Newspaper Page Text
A Christmas Carol.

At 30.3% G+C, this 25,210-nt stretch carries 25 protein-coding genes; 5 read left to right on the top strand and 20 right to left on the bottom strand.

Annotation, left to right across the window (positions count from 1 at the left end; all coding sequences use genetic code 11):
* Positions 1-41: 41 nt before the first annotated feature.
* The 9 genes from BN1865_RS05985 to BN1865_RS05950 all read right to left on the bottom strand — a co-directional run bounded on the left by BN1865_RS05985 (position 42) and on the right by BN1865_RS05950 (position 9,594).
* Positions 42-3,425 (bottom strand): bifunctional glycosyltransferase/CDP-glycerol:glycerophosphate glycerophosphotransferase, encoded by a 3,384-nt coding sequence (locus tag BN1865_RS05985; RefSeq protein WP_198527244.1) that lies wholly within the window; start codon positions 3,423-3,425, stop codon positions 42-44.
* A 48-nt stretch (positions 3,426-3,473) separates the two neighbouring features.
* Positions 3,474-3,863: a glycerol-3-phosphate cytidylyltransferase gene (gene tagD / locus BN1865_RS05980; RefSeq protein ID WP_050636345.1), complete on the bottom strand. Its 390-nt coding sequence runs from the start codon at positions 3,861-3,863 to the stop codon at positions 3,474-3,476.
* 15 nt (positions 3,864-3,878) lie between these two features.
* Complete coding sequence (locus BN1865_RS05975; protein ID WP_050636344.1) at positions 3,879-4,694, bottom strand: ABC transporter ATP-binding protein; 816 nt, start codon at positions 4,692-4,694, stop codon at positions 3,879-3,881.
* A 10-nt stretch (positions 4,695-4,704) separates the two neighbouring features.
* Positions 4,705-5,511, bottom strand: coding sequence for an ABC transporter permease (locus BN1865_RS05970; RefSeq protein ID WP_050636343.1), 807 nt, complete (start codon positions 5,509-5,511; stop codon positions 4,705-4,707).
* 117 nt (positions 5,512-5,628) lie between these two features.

Midnight was o'er a world that slept Beneath the haugbty gaze of Rome; But still Imperial t aeiar kept Carousals ia his stately home. From north to south, from east to west. The fiomaii reigned as lord contest. He little felt the warrior gray ' An infant take his sword away. In the solemn midnight. Centuries ago. Ihe felon groaned within his cell. His chains had worn all hope away, He sunlight on his dungeon fell, He Lad forgot the face ef day. Within his heart that gloomy lair There crouched the scowling fiend. Despair ! He little knew, as there he lay, A child had ta'en his sins away. In the solemn midnight. Centuries ago. , A mother wept her darling dead. Her tears fell fast upon its bier. All joy had from her spirit fled The world itself was black and drear She only wished to be at rest With the lost jewel of her breast. She felt not. as she knelt to pray. An infant drive her g rief away, Is the solemn midnight. Centuries ago. An aged man was dying fast. His life arose before his soul. And as the guilty record passed, The tears of bitter sorrow roll. But as he weeps, a strange delight falls on his now death-shrouded sight. He saw with life's expiring ray, A little infant led the way, In the solemn midnight. Centuries ago. CHRISTMAS EVE. " Off to-night ! Mail train, eh ? Why. iaioot, oici ieiiow, you win lose the very cream of the hunting. Nice ODen weath er, with the scent breast-high, and the 1 - . 1 , r- ' uurses m iaeir Dest iorm. We draw Appley Gors e on Wednesday a sure Una and a splendid countiy. I want you to show these Melton dandies at JLord hipham s the way over Buliines- ley Brook. It is a pity to leave us iust 1 Tl 1 V now. luus BpoKe our veteran M. F. H., a thorough sportsman, and a genial, warm-hearted gentleman of the old school, with whom I had been a favorite ever since he first rated me, at the ripe age of ten, for riding my shaggy pony too close to the leading hounds. I, Talbot Carew, whose name figured in the Landed Gentry as second son of rrancis Carew, i,sq., of Harbledown Court, and in the Army List a Lieuten ant in a light cavaliy regiment, looked rueful enough, I dare say, as I assured the good old master of hounds that there was no help for it, and that with all my desire to stay until the frost should put a stop to our sylvan enjoy ments go I must. The fact was that my regiment was under orders for India, and that before we sailed my father had urged me to accept an invitation tospend the Christmas with an uncle and an aunt of mine, a certain Sir Charles and Lady Treherne, who lived a long way off, in the West of Kngland, and whom it so happened that I had not seen since my schoolboy days. I had no particular desire to devote my last days in England to a visit at Bramshaw Hall, where I had never before been a guest, and it was especially unpleasing to me to leave home just then. I was very kindly received by the baronet and by my aunt it was Lady Treherne, by the bye, to whom I was related and found myself welcomed by a number of guests of different age?, ranging, so far as I could guess, from seven to seventy years, most of them Blankshire people, or from the adjacent counties. 1 was the only late arrival, for all the others had been for several days at Bramshaw: so that, as I did not possess the slightest local knowledge, I was glad to get what Frenchmen call parte du pays from those who were better mformed than I was. There was ayoune fellow there whom I did know, one ToP lemache Lionel Tollemache a full cornet in the Lancer regiment quartered at Slochester, and whose relations had gothim an introduction to Sir Charles as to one of the magnates of the country side. " Awfully jolly old place, you know, and all that," said Cornet Tollemache to me aside, and with an air of myste rious importance. "And as regards your uncle and aunt, I only wish that there were more of the same sort, for kinder people I never knew. Capital house, good cook, decent cover shooting, and pretty girls staying here; but You don't believe in ghosts, Carew, of course?7' "Of course not," said I, wondering. " Nor do I. Awful stuff!" said my friend, and went off to flirt with a Miss Porter, who came from Slochester too. A lady whose acquaintance I present ly made, and who liked, apparently, to hear the sound of her own voice, was more explicit than the enigmatical subaltern had been. It wa3 thus that Mrs. Methven xplaincd matters : "Why, you see, Mr. Carew, we are rather celebrated for haunted houses in this part of the country, and the wonder was rather that Bramshaw. old as it is and with an the dreadful things done here thai must have been done of course you men are sad wicked creatures," Mr. Carew, though of course you won't agree with me about that should not have had a ghost of its own before. But really, what with the rustlings, and what with the light tread that j asses by our bedroom doors at the strangest hours of the night, and what with vague movement?, and creaking of the old oak stairs, and things being disturbed or thrown down in a way no servant can account for why, one does not know what to think ; and excepting your good aunt and uncle, to whom no one likes to speak on the subject, I a?suie you we are all exceedingly uneasy and uncom fortable.". ."" ' . J . .. -. . And indeed,' on further inquiry, so I found it. -A vsgue feeling of discom fort, almost -Of alarm, was abroad among thegutets. - Dinner, however, so far as I could sec, dispelled all these dismal day-dreams as . to haunted houses and creaking stairs; and indeed I have not often known people who enjoyed them selves so heartily:" as these Blankshire gentry jariund- my. uncle's hospitable board. cThey all knew each other, and had at their fingers' ends, so to speak, the names, and. circumstances" of every married daughter, and of every son at Sandhurst or the university. I think the liveliest of the young girls there, ihe Quickest cuesser of charade or conundrum, the' deftest at "post" or "puss in the corner,", the smartest com petitor t.forfeits;wa3 myyourig cousin, Blanche;" the only .child of. Sir Charles ana ljauy. .weMtir-ue,. , - jm slip of. a- girl, with,, fine eyes . nd long fair hair, but by no," means,- so. pretty as several of the little rich-complexioned West-of-England ;pixies - who frolicked around her... Blanche's health, as I con jectured when first the put her thin nana into trial or "vousm laiootr ua rew," was none of the best; and I could see by Ldy Treherne's half-anxious, half-gratified look, that she was sur- Erised 'by the usual animation which er daughter, usually languid and de served, displayed on the occasion of these Christmas sports. Well, we went to ted. My room was known as the tapestry room. Its walls were, indeed, covered with tapestry of great antiquity and ugliness, and the bed was an imposing structure, calcu lated to impart to the intelligent for eigner, should he ever gain admittance, a proper appreciation of the majesty of sleep. A wood fire, clear, ruddy, and bright, burned on the ample hearth, where the massive "dogs" or andirons of parcel gilt steel were formed to repre sent the heraldic cognizance of the Trehernes. I was tired, but not dis posed for sleep; so instead of retiring to rest, I sat down before the fire, from time to time tossing a fresh log into the blaze, and meditaiing on many things, on my life, past, present, and future, as I gazed on the glowing embers, which seemed to have that strange fascination for me that they have had for thou sands. At last, the sullen sound of the great clock on the turret above the stables reminded me that it was very late, con ventionally as well as actually, and that I had better get some sleep while I could; and then it was that, feeling for my watch and missing that accustomed pocket companion, I recollected that when we were at plsy down-stairs, my watch had been one of the forfeited pledges, late redeemed, and that it had been left lying on the marble mantel piece in the great drawing-room, since I had forgotten to take it up when my little playmates left us. "It serves me light," said I cynically, with the remem brance of Tollemache's f ice floaiing be fore ray mental vision, "for making such a fool of myself. Never mind! I'll fetch it." So I took up my candle and sallied forth. The passage which gavtf access to mv room was nailed t.ViA gothic gallery, probably because it was narrow ana aars, with hideous me dijeval carvings in niches: and stained glass casements, through the tinted panes of which the pure white snow outeide looked crimson, ochre-yellow, or of a duskv green. This rm-ssncrn loarla into the wider and loftier one styled the oaxen gallery, where the family por traits bans airainst the in.nellri wl!c- and from this, the broad and elaborately-carved staircase of dark and polished wood conducts to the entrance hall be low. I made my way to the drawing room, found my watch without dim culty, the center of a h. pan of fnrn gloves, crushed flowers, and Oia rent er blue papers that had been wrapped around French bonbons, rplir. of ih juvenile revelry. I had nearly reached my room again when a gust of wind, cjusea Dy tne sudden opening of a door, extinguished my candle. Immediately afterward. I saw the faint fflimmr of a light slowly and steadily approaching. nearer ana nearer it came; ana pres ently I could distincuish a fiptirp clothed in white, or some light color that looked white in the urrwtain lighr, elidinfr with a noisplexa t.rpaH and a smooth evenness of motion which was of itself remarkable. I am, I hope, as brave as my neighbors; and I may say, without boasting, that r li avA Tint been round lacking when face to face with danger in a tangible shape; but I confess that a cold shuddering chill ran through my limbs, and that my heart bounded like a startled horse, and then seemed to cease beating T fwcrHt sight of this mysterious form silently andsurelv arDroaehinc mp Thn RUnlr. shire lady's story of vague alarms among me visitors on account ot strange oc currences by nieht in that old house. the verv scene, with its solemn Etat antique magnificence, for the manifesta tion of supernatural phenomena, re curred to me with disagreable emphasis. idie words naa l thought them at the time when thev were uttered: hut nr.w I felt anything rather than inclined to ridicule them. The apparition drew nearer, and bv an involuntsrv imnnlsA I shrank back into a doorway, as if to auow it to pass, it dia pass; and in a moment more. I hrpatVipd mnre frAolv and began to be heartily ashamed of my superstitious lancies. Blanche 1 Yes, it was my young cousin, Bianche Treherne. I recog nized her as she n is-sed clnsp. V,v m. carrying her candie in a hand that was as fcteadv as if it had hren t.hnt. of a statue; and, in truth, mar be itself could scarcely nave Deen paler than her lair innocent face, as she went bv. to &11 an- pearance, without perceiving me. She sun wore the dress that sh hart worn during the evening's merry-making down stairs, her nrettv whit frnnlr to. lieved by some adm-'x-ure of light blue. Her long hair, of a pale golden color, hung loose over her shoulders; and 1 noticed with wonder that her small feet were bare, so that her step caused no more sound than if she' had; indeed, been a phantom. On ishe went, walk ing slowly but with no uign of hesita tion, her eyes fiyed. on something what. I knew not as if a. nrir'.t'u cl, or). owy hand had. beckoned her onward. Ti . . . - . . . i xy some instinct, 1 had retrained from addressing her, even in my surprise at the recognition; but now, moved, by an impulse tor wnicn l could not account. a ieit my pia-ce o espial and.tollowed her at some di-tance. he.ini? careful tn tread lightly " as I could.. .She passed aiong the oaken gallery, and I wondered more and ''more at the stran i - C5 ---'w v her conduct Her own chamber was, I conjectured, on the floor above, as were those of several, other visitors, while others, as well as' the master and mis tress ot the house, slept in that part of the mansion from which every step re- , moved her further and further. Why, in the name of common sense,- had she chosen to rangethe house thus, on this bitter winter's night? and what could be the steady purpose that drew her forward, afr steel is drawn to a magnet? .Ah! now she can go' no further, unless her intention be, as doubtless it i3, to descend to the reception rooras ; below by the staircase, for she has reached the end of the oaken gallery. - Such was my soliloquy, as I cudgeled my brains in the effort to devise a reason for these extraordinary nroceedinss on the nart . x - - - Of a Pirl of mv nousin'a upa.: ft woe just possible that she, like myself, might have left down stairs some object of which she was now in A search; but if so, why this ghost-like gliding with bare feet about "the' mansion of which she was the heiress, indulged and loved by all? t These thoughts came into my head as for an instant she stood still, near the angle of the broad landing place, while in front of her was the great French window, filling up nearly two-thirds of the width of the wide passage, by which the oaken gallery was an innovation, no doubt, but an im provement on the small-paned casement of stained glass, through which the sun had scarcely had. power. to illumine the old pictures that lined the walls, which it had superseded. . . "By heaven, she is lost!" was my hasty exclamation, as, to my infinite horror, I Baw Blanche turn from the staircase, and deliberately yet quickly throw open the tall French window. . That very day, just after sunset, Sir Charles had in sisted on my admiring the new view from that weft window, which com manded a bold sweep of the country, sweeping mooorlaad and black pine woods, rooky fort and the distant sea. The window was at a great height above the ground, since from it one could look down, sheer over the edge of the stone terrace on which the mansion stood, to a rocky dell, where far below a braw'ing stream made music among the boulders that fretted its waters into foam. All this I remembered, at the same instant that the dreadlul truth flashed upon me. Blanche was a sleep walker her actions were prompted by the strange semi-consciousness of the somnambulist and from this terrible slumber that was not rest, her awaken ing would be in another world. Nearer, and nearer yet, she drew to the giddy verge, her eyes steadily fixed on vacan cy. She stood poised on the sill of the open window, through which the bleak night air rushed in, causing the candle in her unconscious hand to flare and flicker. I dared not call, dared not raise my voice, lest I should tartle her, and precipitate the catastrophe that seemed imminent. There was a chance, though a poor one, that she would close the window and return to her room, as I had heard that sleep-walkers some times do, ignorant of the mortal peril so nearly encountered. Now she seemed to bend slightly for ward, her slender figure actually over hanging the abyss. A fall from such a height must be fatal. Bitterly blaming myself for my own lack of prudence, in allowing things to. proceed to this pitch before I interfered, I mustered all my strength for one desperate bound, sprang to her side, and caught the girl's falling weight in my arms, at the very moment when she stepped from the window ledge. A second or two would have made my hasly movement too late; and as it was, well that Blanche was a light burden, and that I was ac tive and strong, or both might have fal len from that dizzy perch. Blanche, abruptly awakened, broke the silence of the houee by an agonized scream, as of mingled pain and terror, and for an in stant she struggled, while the candle stick dropped from her hand. The candle was extinguished in its fall; but I looked down and saw the tiny lumin ous spark of the burning wick fulling, falling through the midnight darkness, and then heard the dull clang as the sil ver candlestick reached the rocks below. Blanche's shrieks had, effectuallly aroused the household, and before I could soothe her natural alarm, she was clasped in her mother's arms; while a babel of voices rose clamorously around us, and conjectures, exclamations of horror or thankfulness, were uttered on all hands, as visitors and servants came successively harrying to the spot whence the cries had been heard. That the young heiress of the Trehernes was a somnambulist was what no one, not even her own parents, knew, nor had the poor frightened child herself the least suspicion that this was the case; but at any rate the incipient ghost sto ries with reference to Bramshaw Hall were now nipped in the bud, and the most superstiiiously disposed could not doubt the connection between the mysterious occurrences of which they naa wnisperea, ana .Blanche s unlucky peculiarity. The candlestick, dinted and battered, was found next morning among the rocks below the terrace. I prefer to pass lightly over the deep and fervent expressions of gratitude and strong feeling which Sir Charles and Lady Treherne acknowledged the preservation of their only child; but I remember to have reddened and winced excessively und(r the weight of praises undeserved, since any one else in my place would surely have done as much, and it rather annoyed me than other wise, that the company persisted in treating me as a Bort of hero during the rest of my stay, and in humoring and deferring to me as if I had been some great public benefactor. The only ex ception to this general conspiracy to make much of an unworthy individual was Blanche herself. My young cousin seemed to avoid me since that eventful night;, and of all the farewells that were said when I returned home, the coldest "good-by" was Blanche's own. We sailed for India ; and for four years I went through the uual round of Indian duties and amusements. At the end of four years, my elder brother, poor Tom, died, and my parents pressed me to leave the army and come home, the necessity for a profession in my case no longer existing. With some regret I bade adieu to my former life and its associations ; but, after all, there is no great hardship in being the future proprietor of an entailed estate like ours, and with tolerable resignation I sent in , my papers and renounced the career of arms. , , I had not been long in England before an invitation to ..repeat my former Christmas visit to Bramshaw Hall leached me, couched in such affectionate terms, and so urgent, that I could not find it in my heart to decline. " Mind " said my father jestingly,, "that you don't ; leave your heart behind you there, unless indeed you have left it in India.' Miss Blanche, I am told by those who are judges of such matters, has turned out amazingly Ood-looking." . Llaugbtxl, and answered with a tone of perfect conviction that there was lit tle prosnect of any love-passages be tween my cousin, now sixteen years of age,' and myself. .1 found that my lather' account of Blanche'sappearance hardly did justice to the reality. She had developed into a very pretty girl, who at moments, as when she sang, which she did in a sweet sad voice, and with much musical taste and skill, looked absolutely lovely. I took an op portunity to ask Lady Treherne, half jocularly, whether "the ghost" was effectually exorcised, and sleep-walking a thing of the past. ... With perfect con fidence my aunt replied in the affirm ative. Cars, and change of air and of scene, amusement and study, had, she said, done wonders for Blanche's health; and whereas the extreme delicacy of her constitution had formerly caused much anxiety to her parents, they now considered , her to be quite, well and strong. It was on her account, dear girl," said Lady Treherne, "that we quiet old folks have run about the world as we have done, traveling and pleasure huntin; for you must know, Talbot, this is the first Christmas we have spent at the Hall since since you were with UB-" '. A curious coincidence. . It was wild, snowy weather again, and with few ex ceptions the same company that I had formerly met had reassembled under Sir Charles' hospitable roof. As before, J had arrived on Christmas-eve ; and as the dinner in its old style, and the dance, and the songs and music, and the games for the children, succeeded in precisely the same fashion, I could have imagined that the four last years were the baseless vision of a dream, and that this was my first and only Christmas at Bramshaw Hall. One change there certainly was. Blanche, no longer a child, was taken in to dinner by me, end she did not avoid me in the point ed, almost petulant, manner in which she had turned from me when she was but twelve years old ; but I could make no way with her in conversation, nor did she meet my eyes lrankly, but allowed hers to rest anywhere but on my face when I addressed her, answered my best things with monosyllables, blushed when I spoke carelessly of our former meeting, and altogether discon certed me, who was perhaps a little vain of my powers of pleasing. I soon gave her up as hopeless, and directed my at tentions elsewhere. Never in my life had I felt myself less disposed for sleep than when, late on the night of Christmas-eve, I sat be fore the crackling wood fire in my bed room they had given me the Tapestry Room, as before and meditated on all that had occurred, for good or ill, since last I was the tenant of that ancient chamber. Four years ago poor Tom, my elder Lrother, was haie and strong, and I a younger son, with no prospects but such as my profession might, in these, from a mihtar point of view,, hard times, open out before me. Four years ago I was setting out for India, with scanty chances of revisiting famil iar scenes and associating with old friends, until absence should have weak ened the memories of the first, and thinned the numbers of the latter. Yes, four years ago ; . how strange was the adventure of that other Christmai-eve, to which my thoughts fl sw back, no matter on what sulject I might hm pon dering 1 I could not go to bed. Somehow, do what I would, I remained wakeful and watchful, with an undefinable impres sion upon me that I was wanted, that I had a duty to perform, and that I must not sleep. I listened intently for the slightest sound, and even the moan ot the wind without seemed to me like a human voice complaining. Again and again did I throw wood upon the fire, until my supply of fuel waned to such an extent that it was plain that 1 must soon retire to rest, or sit up fireless. This will never do," said I ; " fancy is making a fool of me ; and because some thing queer happened when I was last here, 1 cannot accept the prosiac view of life which is of coure the true one. I'll just slip out and take a glance at the scene of my former adventure, and then come back and go to sleep for the reRt of the dark hours." So saying, I took my candle, and emerged into the Gothic Gillery. In stinctively I turned to the point where, four years since, I had espied the gleam of the light in Blanche's hand. All was darkness now. Here, loo, was the doorway into which I had retired to allow the apparition, as I had deemed it, to pass. Smiling at the recollection of my own irrational alarm, I went on, walking softly, to the corner of the Oaken Gallery. " So vivid is the im agination," said I, "that I almost ex pect to eee the glimmer of the light, and the childi.-.h figure gliding on before me, as when '' The words died away on my lips, for what I beheld wai a sight that curdled my very life-blood with horror. At the other end of the Oaken Gal lery, receding from me, and within a few feet of the great west window, was a female figure draped in white, dis tinctly visible, and carrying a lighted candle with the same impassive mechan ical steadiness that I had noticed four years since; advancing slowly too, and noiselessly, with the same air of being beckoned forward by a viewless hand that had shocked me in a child eo nar rowly rescued from a cruel death. It was no dream no creation of a distem pered brain. No. It was Blanche her self; her bright hair floating like pale gold over her shoulders, and wearing a loose peignoir of white cashmere. While I stood speechless, she advanced, and with a slow but certain movement of the hand which was free, she began to unclasp the fastenings of the great French window. For a moment I stood, as if rooted to the ground by horror. I tried to rush forward, but my feet seemed nailed to the floor, and my voice, when I essayed to call aloud, refused to obey my voli tion. The low creaking sound, as the window slowly opened, and the inward rush of the shrieking night-wind, dis solved the spell of my helplessness, and I darted along the gallery, shouting, or attempting to shout, though my voice reached my own ear but as a harsh and hollow murmur. The wnite figure, bending forward, seemed about to van ish in the blackness beyond. Suddenly the candle was ' extinguished by a stronger gust of wind, and I uttered a cry of horror, for I thought that Blanche had actually fallen ; but by Heaven's mercy I was in time, but just in time. My arm Vas round her waist, my hand was on her arm,-arshe was totfring on the very verge of the dread precipice ; and by a quick and powerful exertion I drew her back. She awoke, with a low moaning cry, such as may often be heard cn the lips of a child suddenly aroused from sleep.' " " What, is this T she said wildly " wher am T? HniKim where ?' Then, as she looked around; ana saw me reality ot the position, she shuddered, and sank fainting and un conscious into my, arms. Bearing her as swiftly and tenderly as l could along the Oaken Gallery, I laid her on a tofa that stood in the adjacent corridor ; and hurrying to . Lady Treherne's door, aroused my aunt from her sleep, and related in lew words what had befallen her daughter ; and how, a second time, she had been providentially snatched from the jaws of death. " It was the association of ideas that did the mischief not a doubt of it," said the old family physician, who had known Blanche from her infancy ; "the cure seemed complete, and in effect was so ; but no doubt the Christmas spent for the first time at the old house and in the old way j the similarity of the weather and of the evening's amuse ments ; and, above all, Mr. Carew's pres ence, with the memory of the former adventure, influenced our young friend's fancy in a manner that might have been But we don't talk of that now." '. The Trehernes left Bramshaw at once; and at their earnest wish I accom panied them, and paid the remainder of my visit at their house in London. Here it was that I learned to find Blanche very, very dear to me ; and that after some weeks ventured to ask her to be my wife. " I thought," said 1, as I took her little hand, unresisting, in mine, "that you rather disliked me than otherwise formerly ; but perhaps now " " Do you remember four years ago?" she asked, interrupting me, and with a burning cheek and a glance, naif arch, half sly, that puzzled me greatly. " Yes, of course I do," answered I, perplexed. " Because I have loved you ever since ever since you first " and she shud dered, and hid her beautiful blushing face on my shoulder. Sir Charles and Lady Treherne gave their willing sanction to the engage ment between Blanche and myself, which was equally welcomo to my own parents ; but on account of the youth of the bride-elect, it was thought better to postpone the wedding for another year, till Miss Treherne should have passed her seventeenth birthday. When I asked her, as in duty bound, to name the day for that all-important ceremony, the dear girl hesitated for a moment, and then, with tears, but not of sorrow, sparkling in her ioving eyes, she softly made answer, " Christmas eve." Btlgravia Annual. The Rattlesnake. The rattlesnake is, perhaps, the most sluggish of all the serpent tribe; for even the puft'adder of the Cape, which has that reputation in genera!, is very active when enraged; but the rattle snake, excepting just after and just be fore its winter sieen, never bites except in self-defense, and does not go out of us way to attacK any one. un es mo lested, there is very little to fear from this snake; but the misfortune is that you cannot tell when you are going to molest it, as, in coming down abluff, or picking your way in a gully, you may, Aiththe best intention in the world, put your foot on a rattlesnake. And then the terrific swiftness of his dart! Not even the, cobra, which I had always considered rivaled the very lightning in its movements movements which I will defy any European eye to follow is quicker than the rattlesnake in that one deadly act. Yet, to stiikeit must be in a close coil, its head and neck be ing erect; it throws itself out about three-fourths of its length, supporting itself entirely on the tail part. I have, however, known two persons who have trodden on rattlesnakes and have es caped ; a third, as will be seen, was still more remarkably fortune. One, a gen tleman who has killed more than fifty of them, recognized what his foot touched without stopping to look, and jumped higher than he had probably ever done before in his life ; the other was not so quick, and the reptile struck him three times with electric quickness, but his trowseis and long boots saved him. This disposes of a fallacy very generally held, that venomous serpents will not bite twice in succession ; there were the three pair of fang-marks quite plainly to be seen on his white trowsers. One young man who was bathing in the River Plattee had a more extraordinary escape still ; for, on emerging from the water, he sat down, being of course completely naked, on a rattlesnake, which was basking in the grass. Wheth er he sat upon the reptile's head, or whether the creature was too astonished by his sudden descent, can never be known,but certain it is that the affright ed bather leaped up with a shriek and escaped unhurt. It is told that this particular serpent has a very offensive ovlor when irritated, and that Dr. Hamilton Roe owed his life to a knowledge of that fact. The physician having opened a box directed to the Superintendent of the Zoological Gardens, London, put his hand most rashly, it seems to me under the dry moss which appeared, to see what was there. He touched something alive, and the smell told him it was a rattle snake. Had he withdrawn his hand rapidly, he would have been bitten to a certainty; but he had the presence of mind to st-oke the reptile, which al lowed him to take his hand gently away. This is a well-known story ; I only, refer to it to add that this odor is bo powerful ant permanent that when a snake is irritated and made to bite the rake or hoe with which it is intended to kill him and, as may be supposed, this is very often done the implement will retain the same unpleasant smell for months. Once known, it is always recog nizable. Chambers' Journal. - , A FEW davs aeo the inhabitants of a country town in England were filled with conjecture at the following sign painted in large capitals on the front of a house recently fitted up and repaired : "Mrs. Brown, Dealer in all sorts of Ladies." All was consternation. In quiry was instantly -set on foot as to who this Mrs. Brown might be, but no one could tell. IShe was a stranger in the town. The second week alter the mystery was unraveled. The house painter returned to finish his work, and concluded by adding, "and Gentlemen's y earing Apparei." Chicago has SOjOOQ school children. TrneFretdom. A tyrant neethnata throne " " '" To win the hated name: WhoTuIetn not his household wU. Must own tne tyrant's shame. i, Who tramples down of slares but one. ' I en a worthless thing; - . .' ' No matter be his title great. I Or be he one of small estate, . ' -s Or master, lord, or king. i i V The husband loring not h's wife T''3v- ' Parent to child unkind Who shuns his home for brutal joys To suit a brutish mind; ' Whoever harms a lirinr thine, Whate'er may be its name The ass that bears its daily toil. Or meanest worm that crawls the soiL ' Must own the tyrant's shame. ' ' ' When peace prevails in every home, ' """ When kindrid lore is found And each to all shall feel the tie, ' Brother to brothers bound: When none shall dare a deed to do Which others' wrens; may be. Bat each shall gorerB wall bis heart. And shun himself the tyrant's part. Then then mankind is free ! The Follow-me-lad. . " ' As she hurried along, from square to sqnare, Ihe curb smiled bright, and the bricks gTeir (Clad;: For her step was soft, and her face was fair. And behind her floated a Pollow-merlad. I know not how she was dressed, nor care; I only know, had a fairy bade Me name one wish. why. then and there I d have wished to be cnangedti her Follow-' me-lad. Only a ribbon around a neck. Only a ribbon, plain or plaid: Only a look, saying;: "Come at my beck" Only, only a Follow-me-lad 1 Only a life hanging 'round that neck. Only a life to make happy or sad ; Only a fate to prosper or wreck-.-Only, only a Fullow-me-lad 1 Varieties. The height of impertinence Asking a Jew what his Christian name is. A Louisiana, man is so opposed to capital punishment that he can't even tolerate paper-hangings. Ir small girls are waifs, are large ones wafers ? " Certainly," said sweet six teen, " at least the boys have the habit of applying them to their lips when sealing their vows." Man and wife are generally called one. Some people, though, reckon them two. But ten i3 the proper cal culation of some couples the wife one and the husband a cypher. Straix is a, ridiculous word, f When it stands for a song it means sound. When it stands ior a strain it means unsound. It may have a sound sense, but it has a deal of nonsense about it too. The "Gossip" man of the Detroit Tribune finds the following simile for his foot wrapper : " Thirty thousand feet of hose belonging to the Boston fire de partment were burned by the Sunday blazes. The department will need a new stocking of that part of its equip ment." A Davenpokt man, with three mar riageable daughters, has posted the fol lowing notice over his bell-pull : ."Wood, (j a cord ; coal, 30 cents a bushel ; gas dear and bad. Tarties staying after 9 o'clock will please settle quarterly. N. B. A reduction made after popping, and the full amount added to the bridal douceur.'" A stranger fell into the river at De troit the other day. As he was being helped out some one seized him by the hair and drew him up. " Where's the man who pulled my hair ?" yelled the victim as he reached the dock. " Jus show me the Apache who did it, and I'll mash him in a minute." A voung officer of the British House of Commons wore a tremendous pair of " mustaches," on which one of the members said, " My dear fellow, now the war is over, why don't you put your mustaches on the peace establish ment ?" " Had you not better put your tongue on the civil list ?" was the prompt and happy retort. Rural Items. The annual production of hav is not far from 25,0C0,0X) tons. ' ' The hog crop of Illinois will be one- fnnrtll laTfTi 1 li n n loot vaa. . B j .. Tse corn crop this year is the largest ever gathered a billion and a half of bushels. In Missouri the number of hogs for 1871 is given at 2.915.168. and for 1872. 2.514,998. The total value of ihe grass crop in the United States is not far from $500,000,000. Rhode Island is the only New En gland State where farms are increasing in value. The State of Tennessee contains about 29,000,000 acres, of which only 6,000,000 are improved. The United States produces annually 130,000,000 j-ounds of wool. - The yearly production of the world is about 1,000, 000 tons. A foreign professor claims to have proved, by a series of experiments, that when we churn whole milk we sacrifice one-third of the butter, - - , x T n . : i i v ness of horse-raising in Colorado, and has already 5,000 head of cattle on his stock ranche of 30,000 acres, situated near Puebla. Mr. J. T. Holman. an old Tat bjj cattle- raiser, says that the supply of cattle in lexas is Deing rapiaiy exhaustedi and that in four years a sfeer wihbe worth more th.ere,than ...he. is today in Illinois. A FARMER of drartri . TToTjcn Mili . tried to pas through a narrow door side by side with', his horse, 3 It was fl ques tion of human vs. equine compressibili ty. He hopes to become rounded out again in time. ' r ' ' ' : ' Present corn rates in Illinois "ranee " lr to e itt j - .P uuiu u iaj io ucura ior o puunus in in ear. Price of --land tire !?0 tfw 3fi tt ceuu lower nair iour years ago,- anl thQ farmers ard saying that three, or even J. A. iwo, more sucn crops as were had in 1870, 1871 and -1872 would -bring their great staple tor 10 cents and- their- farms to $15 to $25 per. acre, or less, than enough "to release thrf mortgages how" covering them. . Freights to Koatori oj vents per lyjsj pounas against 40 to 60 cents, when, corn was. fcwiA 'nr lifA o i rr , . . . . . times the price it is at- present facts wiiicu ougui. to aaa weight to the argu ment, agamsfc rissing tne whole of one fortune in a single ship.-v- ."